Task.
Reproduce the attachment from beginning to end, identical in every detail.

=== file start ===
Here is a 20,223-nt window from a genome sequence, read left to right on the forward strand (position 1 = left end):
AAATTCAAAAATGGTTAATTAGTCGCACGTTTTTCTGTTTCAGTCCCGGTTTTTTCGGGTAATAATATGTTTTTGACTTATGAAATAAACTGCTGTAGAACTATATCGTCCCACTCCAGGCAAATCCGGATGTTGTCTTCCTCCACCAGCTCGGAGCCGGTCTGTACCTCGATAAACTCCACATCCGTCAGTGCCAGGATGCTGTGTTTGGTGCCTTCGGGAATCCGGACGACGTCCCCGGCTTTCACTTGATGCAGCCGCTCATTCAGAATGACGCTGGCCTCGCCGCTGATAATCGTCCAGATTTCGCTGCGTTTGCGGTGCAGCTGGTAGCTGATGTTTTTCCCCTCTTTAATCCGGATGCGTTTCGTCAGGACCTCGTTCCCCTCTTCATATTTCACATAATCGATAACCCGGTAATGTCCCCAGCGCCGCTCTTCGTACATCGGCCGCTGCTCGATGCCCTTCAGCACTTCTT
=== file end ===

Here is a 20,223-nt window from a genome sequence, read left to right on the forward strand (position 1 = left end):
AAATTCAAAAATGGTTAATTAGTCGCACGTTTTTCTGTTTCAGTCCCGGTTTTTTCGGGTAATAATATGTTTTTGACTTATGAAATAAACTGCTGTAGAACTATATCGTCCCACTCCAGGCAAATCCGGATGTTGTCTTCCTCCACCAGCTCGGAGCCGGTCTGTACCTCGATAAACTCCACATCCGTCAGTGCCAGGATGCTGTGTTTGGTGCCTTCGGGAATCCGGACGACGTCCCCGGCTTTCACTTGATGCAGCCGCTCATTCAGAATGACGCTGGCCTCGCCGCTGATAATCGTCCAGATTTCGCTGCGTTTGCGGTGCAGCTGGTAGCTGATGTTTTTCCCCTCTTTAATCCGGATGCGTTTCGTCAGGACCTCGTTCCCCTCTTCATATTTCACATAATCGATAACCCGGTAATGTCCCCAGCGCCGCTCTTCGTACATCGGCCGCTGCTCGATGCCCTTCAGCACTTCTT